November 10, 2022

CFRA Changes: What Defines a “Designated Person?”

The California Family Rights Act provides a qualified employee the opportunity to request protected leave – up to a total of 12 workweeks in any 12-month period – for family care and medical leave. Employees may take protected time off for their own serious health condition or that of a family member.

Various changes over the years have expanded the definition of “family care and medical leave” under the CFRA to include leave to care “for a child, parent, grandparent, grandchild, sibling, spouse, or domestic partner who has a serious health condition.” Newly enacted legislation (AB 1041) further expands this definition to include a “designated person.” But what does it mean to be a ‘designated person’ within the meaning of the statute? The possibilities seem endless.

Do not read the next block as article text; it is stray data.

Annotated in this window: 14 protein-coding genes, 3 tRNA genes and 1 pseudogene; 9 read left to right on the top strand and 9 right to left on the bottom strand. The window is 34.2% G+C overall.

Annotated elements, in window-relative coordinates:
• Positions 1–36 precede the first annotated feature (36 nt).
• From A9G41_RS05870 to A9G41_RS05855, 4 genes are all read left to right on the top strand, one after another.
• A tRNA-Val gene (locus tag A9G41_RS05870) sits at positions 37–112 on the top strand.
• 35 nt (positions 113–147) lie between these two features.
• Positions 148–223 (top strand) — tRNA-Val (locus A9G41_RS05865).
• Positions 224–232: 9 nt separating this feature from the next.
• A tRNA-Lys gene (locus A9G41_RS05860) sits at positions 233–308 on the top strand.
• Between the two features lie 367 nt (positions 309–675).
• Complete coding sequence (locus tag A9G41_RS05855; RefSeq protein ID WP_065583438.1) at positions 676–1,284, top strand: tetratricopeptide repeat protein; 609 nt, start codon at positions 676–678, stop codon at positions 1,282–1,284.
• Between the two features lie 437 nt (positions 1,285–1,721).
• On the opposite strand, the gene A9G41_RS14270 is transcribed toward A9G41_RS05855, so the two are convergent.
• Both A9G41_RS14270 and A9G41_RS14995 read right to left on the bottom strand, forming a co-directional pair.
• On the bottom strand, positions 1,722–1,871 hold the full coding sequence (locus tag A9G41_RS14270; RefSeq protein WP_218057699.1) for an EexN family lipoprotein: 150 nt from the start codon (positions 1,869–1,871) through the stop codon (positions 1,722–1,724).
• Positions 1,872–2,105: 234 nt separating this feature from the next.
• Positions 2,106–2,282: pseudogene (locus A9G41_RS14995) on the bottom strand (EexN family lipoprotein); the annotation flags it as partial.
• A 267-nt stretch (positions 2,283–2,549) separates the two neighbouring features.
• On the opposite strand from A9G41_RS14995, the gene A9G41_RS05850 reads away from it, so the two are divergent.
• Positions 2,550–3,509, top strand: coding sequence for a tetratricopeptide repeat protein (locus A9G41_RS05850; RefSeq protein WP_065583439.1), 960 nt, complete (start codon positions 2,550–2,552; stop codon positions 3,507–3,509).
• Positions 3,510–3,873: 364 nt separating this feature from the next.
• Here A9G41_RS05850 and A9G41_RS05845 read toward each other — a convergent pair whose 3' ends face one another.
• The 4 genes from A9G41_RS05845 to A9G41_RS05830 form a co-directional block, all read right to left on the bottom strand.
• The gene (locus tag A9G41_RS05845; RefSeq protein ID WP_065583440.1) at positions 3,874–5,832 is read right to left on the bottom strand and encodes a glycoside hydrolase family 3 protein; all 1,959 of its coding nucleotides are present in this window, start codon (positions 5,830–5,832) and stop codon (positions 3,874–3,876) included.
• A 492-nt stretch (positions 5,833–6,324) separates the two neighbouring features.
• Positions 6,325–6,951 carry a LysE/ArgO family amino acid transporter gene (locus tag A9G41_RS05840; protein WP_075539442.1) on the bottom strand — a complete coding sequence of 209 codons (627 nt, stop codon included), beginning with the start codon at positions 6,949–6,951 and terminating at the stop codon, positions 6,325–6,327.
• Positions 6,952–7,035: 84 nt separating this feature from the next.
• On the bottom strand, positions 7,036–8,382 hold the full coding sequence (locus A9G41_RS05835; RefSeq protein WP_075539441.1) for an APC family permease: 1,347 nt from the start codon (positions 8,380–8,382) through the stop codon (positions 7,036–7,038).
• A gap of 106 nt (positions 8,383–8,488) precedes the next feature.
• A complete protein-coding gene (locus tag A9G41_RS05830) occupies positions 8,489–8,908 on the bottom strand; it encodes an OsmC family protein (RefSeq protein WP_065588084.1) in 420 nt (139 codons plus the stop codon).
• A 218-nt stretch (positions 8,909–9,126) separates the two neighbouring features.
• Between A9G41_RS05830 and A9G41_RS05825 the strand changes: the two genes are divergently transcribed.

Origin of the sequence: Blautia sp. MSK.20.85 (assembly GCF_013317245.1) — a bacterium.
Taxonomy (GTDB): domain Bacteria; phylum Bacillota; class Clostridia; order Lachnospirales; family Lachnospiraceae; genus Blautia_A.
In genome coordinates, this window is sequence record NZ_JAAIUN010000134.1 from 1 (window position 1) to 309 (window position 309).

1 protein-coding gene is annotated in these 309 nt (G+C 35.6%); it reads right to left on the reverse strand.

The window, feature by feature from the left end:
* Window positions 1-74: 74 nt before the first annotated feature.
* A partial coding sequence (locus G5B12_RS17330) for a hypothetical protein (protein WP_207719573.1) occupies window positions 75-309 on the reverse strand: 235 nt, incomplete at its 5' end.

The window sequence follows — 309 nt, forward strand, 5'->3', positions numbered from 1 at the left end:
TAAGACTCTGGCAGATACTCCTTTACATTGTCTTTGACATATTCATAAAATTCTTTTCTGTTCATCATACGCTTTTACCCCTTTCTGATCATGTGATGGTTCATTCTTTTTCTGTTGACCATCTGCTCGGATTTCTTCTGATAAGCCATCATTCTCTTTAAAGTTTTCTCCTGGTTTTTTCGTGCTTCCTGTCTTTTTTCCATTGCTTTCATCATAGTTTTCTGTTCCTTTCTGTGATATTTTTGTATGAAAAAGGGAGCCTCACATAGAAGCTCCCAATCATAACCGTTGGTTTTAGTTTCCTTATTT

According to the statute, a designated person is defined as “any individual related by blood or whose association with the employee is the equivalent of a family relationship.” A purposefully broad designation according to legislative comments. The Bill’s author cites an “overwhelming majority of households” departing from the “nuclear family” model as impetus for the change.

What this leaves employers grappling with is who actually qualifies? Until the California Civil Rights Department (CCRD) provides further guidance, this question will be difficult to answer. However, given the broad nature of this latest expansion, it seems the CCRD may be signaling that going forward it will likely not spend much time considering the relationship of the individual to the employee for purposes of compliance. This is further supported by the language of the statute which provides, “the designated person may be identified by the employee at the time the employee requests leave (emphasis added)”

As such, employers may want to begin preparing for “designated person” leave requests by training compliance personnel to focus less on the designated person’s relationship with the employee and more on the employer’s obligations under the CFRA. Focusing on its obligations (at least until further guidance can be provided) will ensure employers remain compliance-focused when evaluating leave risk factors.